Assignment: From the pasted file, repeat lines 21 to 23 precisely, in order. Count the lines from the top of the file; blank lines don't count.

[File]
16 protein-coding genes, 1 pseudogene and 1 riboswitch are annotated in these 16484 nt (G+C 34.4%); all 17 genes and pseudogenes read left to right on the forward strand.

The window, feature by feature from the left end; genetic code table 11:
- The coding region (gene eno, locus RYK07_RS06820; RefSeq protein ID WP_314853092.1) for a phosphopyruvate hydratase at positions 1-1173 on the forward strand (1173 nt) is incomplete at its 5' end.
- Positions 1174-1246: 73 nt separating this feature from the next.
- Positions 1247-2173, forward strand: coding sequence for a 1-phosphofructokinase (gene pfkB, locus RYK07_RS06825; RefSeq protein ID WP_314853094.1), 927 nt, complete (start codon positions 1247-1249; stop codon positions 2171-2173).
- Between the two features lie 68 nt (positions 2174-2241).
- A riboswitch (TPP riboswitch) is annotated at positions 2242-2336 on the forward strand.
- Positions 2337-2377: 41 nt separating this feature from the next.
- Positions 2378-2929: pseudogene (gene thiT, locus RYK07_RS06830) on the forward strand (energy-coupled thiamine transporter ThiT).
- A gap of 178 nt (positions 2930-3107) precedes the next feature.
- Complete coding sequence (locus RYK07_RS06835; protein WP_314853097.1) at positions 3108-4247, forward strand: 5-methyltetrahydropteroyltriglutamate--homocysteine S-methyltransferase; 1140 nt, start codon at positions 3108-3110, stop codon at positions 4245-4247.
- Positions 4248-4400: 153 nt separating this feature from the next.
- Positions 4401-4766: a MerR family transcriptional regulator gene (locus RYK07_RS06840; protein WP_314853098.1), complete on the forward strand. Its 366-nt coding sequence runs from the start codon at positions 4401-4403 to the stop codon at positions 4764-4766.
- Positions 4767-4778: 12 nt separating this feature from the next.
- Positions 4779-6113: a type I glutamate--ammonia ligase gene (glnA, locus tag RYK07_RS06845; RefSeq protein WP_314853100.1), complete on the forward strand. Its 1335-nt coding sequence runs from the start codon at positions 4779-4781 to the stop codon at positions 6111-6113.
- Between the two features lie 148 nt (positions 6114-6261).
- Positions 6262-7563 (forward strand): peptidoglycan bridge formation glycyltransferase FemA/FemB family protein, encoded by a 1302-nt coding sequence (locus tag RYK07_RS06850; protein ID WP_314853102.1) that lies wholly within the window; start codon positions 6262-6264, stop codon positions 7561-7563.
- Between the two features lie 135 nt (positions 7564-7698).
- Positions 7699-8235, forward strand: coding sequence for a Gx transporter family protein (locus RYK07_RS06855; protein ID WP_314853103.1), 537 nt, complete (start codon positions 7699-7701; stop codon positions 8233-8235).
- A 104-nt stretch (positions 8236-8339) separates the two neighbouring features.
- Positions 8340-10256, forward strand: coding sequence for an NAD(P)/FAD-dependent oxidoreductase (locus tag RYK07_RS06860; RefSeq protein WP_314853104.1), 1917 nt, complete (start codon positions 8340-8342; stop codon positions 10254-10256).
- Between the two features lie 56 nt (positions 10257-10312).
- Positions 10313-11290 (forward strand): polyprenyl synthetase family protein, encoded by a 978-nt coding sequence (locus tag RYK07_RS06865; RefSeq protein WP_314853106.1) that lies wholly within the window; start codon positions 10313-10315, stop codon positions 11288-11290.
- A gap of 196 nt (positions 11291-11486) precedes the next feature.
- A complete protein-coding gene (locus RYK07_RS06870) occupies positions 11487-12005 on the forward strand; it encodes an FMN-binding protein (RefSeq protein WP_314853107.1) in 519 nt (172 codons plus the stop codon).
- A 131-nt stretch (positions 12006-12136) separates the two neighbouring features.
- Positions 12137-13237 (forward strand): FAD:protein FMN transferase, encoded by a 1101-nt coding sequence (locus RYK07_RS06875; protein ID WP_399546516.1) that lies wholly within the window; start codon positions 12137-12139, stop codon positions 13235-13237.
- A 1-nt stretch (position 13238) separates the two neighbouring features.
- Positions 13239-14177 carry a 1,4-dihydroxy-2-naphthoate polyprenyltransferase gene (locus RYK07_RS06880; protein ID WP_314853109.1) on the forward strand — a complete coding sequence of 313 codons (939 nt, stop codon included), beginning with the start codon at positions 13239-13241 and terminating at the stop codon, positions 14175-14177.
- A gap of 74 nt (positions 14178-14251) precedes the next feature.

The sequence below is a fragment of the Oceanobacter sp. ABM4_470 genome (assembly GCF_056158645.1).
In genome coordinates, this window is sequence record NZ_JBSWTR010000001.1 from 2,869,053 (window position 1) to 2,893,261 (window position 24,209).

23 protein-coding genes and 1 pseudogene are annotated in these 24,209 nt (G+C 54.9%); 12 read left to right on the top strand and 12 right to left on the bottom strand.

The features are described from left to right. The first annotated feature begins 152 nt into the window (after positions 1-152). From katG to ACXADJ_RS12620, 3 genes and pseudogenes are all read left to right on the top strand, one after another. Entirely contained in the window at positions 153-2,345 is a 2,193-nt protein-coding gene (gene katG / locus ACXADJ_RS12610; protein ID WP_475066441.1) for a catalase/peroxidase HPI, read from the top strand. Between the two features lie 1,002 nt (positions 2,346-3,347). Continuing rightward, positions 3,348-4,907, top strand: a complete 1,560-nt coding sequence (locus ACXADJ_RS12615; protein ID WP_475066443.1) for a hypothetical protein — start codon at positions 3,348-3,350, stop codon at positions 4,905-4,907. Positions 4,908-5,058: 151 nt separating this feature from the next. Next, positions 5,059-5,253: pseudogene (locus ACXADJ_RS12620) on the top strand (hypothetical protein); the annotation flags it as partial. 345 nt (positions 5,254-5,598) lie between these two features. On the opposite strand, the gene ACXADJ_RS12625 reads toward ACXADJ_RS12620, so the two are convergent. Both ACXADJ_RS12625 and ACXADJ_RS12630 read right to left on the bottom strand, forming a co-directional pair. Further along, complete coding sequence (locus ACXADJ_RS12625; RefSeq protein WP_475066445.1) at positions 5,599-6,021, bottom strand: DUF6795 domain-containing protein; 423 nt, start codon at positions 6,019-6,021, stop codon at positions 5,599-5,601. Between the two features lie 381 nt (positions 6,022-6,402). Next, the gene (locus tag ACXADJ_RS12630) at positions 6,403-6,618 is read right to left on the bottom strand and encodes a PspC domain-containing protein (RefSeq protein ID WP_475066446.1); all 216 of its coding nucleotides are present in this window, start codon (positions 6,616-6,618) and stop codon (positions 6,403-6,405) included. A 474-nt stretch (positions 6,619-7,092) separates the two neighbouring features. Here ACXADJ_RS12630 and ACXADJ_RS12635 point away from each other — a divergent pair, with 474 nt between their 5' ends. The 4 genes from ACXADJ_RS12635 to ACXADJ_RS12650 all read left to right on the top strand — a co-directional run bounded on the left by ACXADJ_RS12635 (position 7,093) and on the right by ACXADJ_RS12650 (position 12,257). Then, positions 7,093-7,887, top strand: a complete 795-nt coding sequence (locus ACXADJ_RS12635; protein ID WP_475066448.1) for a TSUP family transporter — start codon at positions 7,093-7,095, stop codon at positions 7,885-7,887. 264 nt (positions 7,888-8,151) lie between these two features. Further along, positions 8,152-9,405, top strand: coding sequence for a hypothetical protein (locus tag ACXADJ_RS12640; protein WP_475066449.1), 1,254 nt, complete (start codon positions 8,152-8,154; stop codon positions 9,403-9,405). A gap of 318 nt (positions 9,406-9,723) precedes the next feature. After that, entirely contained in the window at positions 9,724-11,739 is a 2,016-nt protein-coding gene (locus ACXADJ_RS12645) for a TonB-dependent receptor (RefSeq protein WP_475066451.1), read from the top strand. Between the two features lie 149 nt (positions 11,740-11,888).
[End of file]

- Positions 8340-10256, forward strand: coding sequence for an NAD(P)/FAD-dependent oxidoreductase (locus tag RYK07_RS06860; RefSeq protein WP_314853104.1), 1917 nt, complete (start codon positions 8340-8342; stop codon positions 10254-10256).
- Between the two features lie 56 nt (positions 10257-10312).
- Positions 10313-11290 (forward strand): polyprenyl synthetase family protein, encoded by a 978-nt coding sequence (locus tag RYK07_RS06865; RefSeq protein WP_314853106.1) that lies wholly within the window; start codon positions 10313-10315, stop codon positions 11288-11290.